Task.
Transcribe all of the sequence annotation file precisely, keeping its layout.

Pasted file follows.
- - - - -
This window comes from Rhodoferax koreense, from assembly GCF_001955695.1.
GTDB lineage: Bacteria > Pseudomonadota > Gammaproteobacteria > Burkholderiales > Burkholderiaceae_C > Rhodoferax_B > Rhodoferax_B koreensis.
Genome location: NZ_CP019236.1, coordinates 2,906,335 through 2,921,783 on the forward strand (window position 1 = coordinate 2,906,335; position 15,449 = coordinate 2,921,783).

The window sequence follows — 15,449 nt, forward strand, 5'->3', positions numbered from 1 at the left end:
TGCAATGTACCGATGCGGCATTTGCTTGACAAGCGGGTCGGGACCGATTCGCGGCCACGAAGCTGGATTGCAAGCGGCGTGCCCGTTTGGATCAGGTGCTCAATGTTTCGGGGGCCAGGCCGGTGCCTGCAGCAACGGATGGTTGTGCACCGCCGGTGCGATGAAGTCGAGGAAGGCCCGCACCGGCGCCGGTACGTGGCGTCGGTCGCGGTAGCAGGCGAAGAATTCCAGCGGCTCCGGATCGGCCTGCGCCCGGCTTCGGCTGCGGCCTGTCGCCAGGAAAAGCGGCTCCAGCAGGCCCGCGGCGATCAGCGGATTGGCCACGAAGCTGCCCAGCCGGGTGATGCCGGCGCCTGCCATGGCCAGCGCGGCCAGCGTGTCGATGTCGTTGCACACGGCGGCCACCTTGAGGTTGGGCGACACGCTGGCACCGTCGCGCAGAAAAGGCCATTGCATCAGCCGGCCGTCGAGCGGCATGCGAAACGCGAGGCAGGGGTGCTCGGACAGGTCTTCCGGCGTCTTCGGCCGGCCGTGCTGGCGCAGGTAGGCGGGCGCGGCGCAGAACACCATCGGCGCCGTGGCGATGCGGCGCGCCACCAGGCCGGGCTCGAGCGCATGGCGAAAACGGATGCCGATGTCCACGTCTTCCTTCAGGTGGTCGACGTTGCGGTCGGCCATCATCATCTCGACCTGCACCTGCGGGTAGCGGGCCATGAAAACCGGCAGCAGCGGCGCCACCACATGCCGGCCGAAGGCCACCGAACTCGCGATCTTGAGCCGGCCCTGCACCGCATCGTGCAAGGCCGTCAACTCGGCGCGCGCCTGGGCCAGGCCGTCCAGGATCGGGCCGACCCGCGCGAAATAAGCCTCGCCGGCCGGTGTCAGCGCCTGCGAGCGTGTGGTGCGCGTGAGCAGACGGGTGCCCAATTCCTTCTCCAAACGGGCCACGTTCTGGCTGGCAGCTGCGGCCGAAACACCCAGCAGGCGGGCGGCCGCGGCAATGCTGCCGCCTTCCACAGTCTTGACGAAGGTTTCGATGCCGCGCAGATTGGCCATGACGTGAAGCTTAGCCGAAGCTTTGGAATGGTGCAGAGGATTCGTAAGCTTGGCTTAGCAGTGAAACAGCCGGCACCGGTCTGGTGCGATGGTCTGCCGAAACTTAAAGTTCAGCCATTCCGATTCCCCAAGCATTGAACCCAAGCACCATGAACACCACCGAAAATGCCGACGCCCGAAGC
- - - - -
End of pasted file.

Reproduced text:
This window comes from Rhodoferax koreense, from assembly GCF_001955695.1.
GTDB lineage: Bacteria > Pseudomonadota > Gammaproteobacteria > Burkholderiales > Burkholderiaceae_C > Rhodoferax_B > Rhodoferax_B koreensis.
Genome location: NZ_CP019236.1, coordinates 2,906,335 through 2,921,783 on the forward strand (window position 1 = coordinate 2,906,335; position 15,449 = coordinate 2,921,783).

The window sequence follows — 15,449 nt, forward strand, 5'->3', positions numbered from 1 at the left end:
TGCAATGTACCGATGCGGCATTTGCTTGACAAGCGGGTCGGGACCGATTCGCGGCCACGAAGCTGGATTGCAAGCGGCGTGCCCGTTTGGATCAGGTGCTCAATGTTTCGGGGGCCAGGCCGGTGCCTGCAGCAACGGATGGTTGTGCACCGCCGGTGCGATGAAGTCGAGGAAGGCCCGCACCGGCGCCGGTACGTGGCGTCGGTCGCGGTAGCAGGCGAAGAATTCCAGCGGCTCCGGATCGGCCTGCGCCCGGCTTCGGCTGCGGCCTGTCGCCAGGAAAAGCGGCTCCAGCAGGCCCGCGGCGATCAGCGGATTGGCCACGAAGCTGCCCAGCCGGGTGATGCCGGCGCCTGCCATGGCCAGCGCGGCCAGCGTGTCGATGTCGTTGCACACGGCGGCCACCTTGAGGTTGGGCGACACGCTGGCACCGTCGCGCAGAAAAGGCCATTGCATCAGCCGGCCGTCGAGCGGCATGCGAAACGCGAGGCAGGGGTGCTCGGACAGGTCTTCCGGCGTCTTCGGCCGGCCGTGCTGGCGCAGGTAGGCGGGCGCGGCGCAGAACACCATCGGCGCCGTGGCGATGCGGCGCGCCACCAGGCCGGGCTCGAGCGCATGGCGAAAACGGATGCCGATGTCCACGTCTTCCTTCAGGTGGTCGACGTTGCGGTCGGCCATCATCATCTCGACCTGCACCTGCGGGTAGCGGGCCATGAAAACCGGCAGCAGCGGCGCCACCACATGCCGGCCGAAGGCCACCGAACTCGCGATCTTGAGCCGGCCCTGCACCGCATCGTGCAAGGCCGTCAACTCGGCGCGCGCCTGGGCCAGGCCGTCCAGGATCGGGCCGACCCGCGCGAAATAAGCCTCGCCGGCCGGTGTCAGCGCCTGCGAGCGTGTGGTGCGCGTGAGCAGACGGGTGCCCAATTCCTTCTCCAAACGGGCCACGTTCTGGCTGGCAGCTGCGGCCGAAACACCCAGCAGGCGGGCGGCCGCGGCAATGCTGCCGCCTTCCACAGTCTTGACGAAGGTTTCGATGCCGCGCAGATTGGCCATGACGTGAAGCTTAGCCGAAGCTTTGGAATGGTGCAGAGGATTCGTAAGCTTGGCTTAGCAGTGAAACAGCCGGCACCGGTCTGGTGCGATGGTCTGCCGAAACTTAAAGTTCAGCCATTCCGATTCCCCAAGCATTGAACCCAAGCACCATGAACACCACCGAAAATGCCGACGCCCGAAGC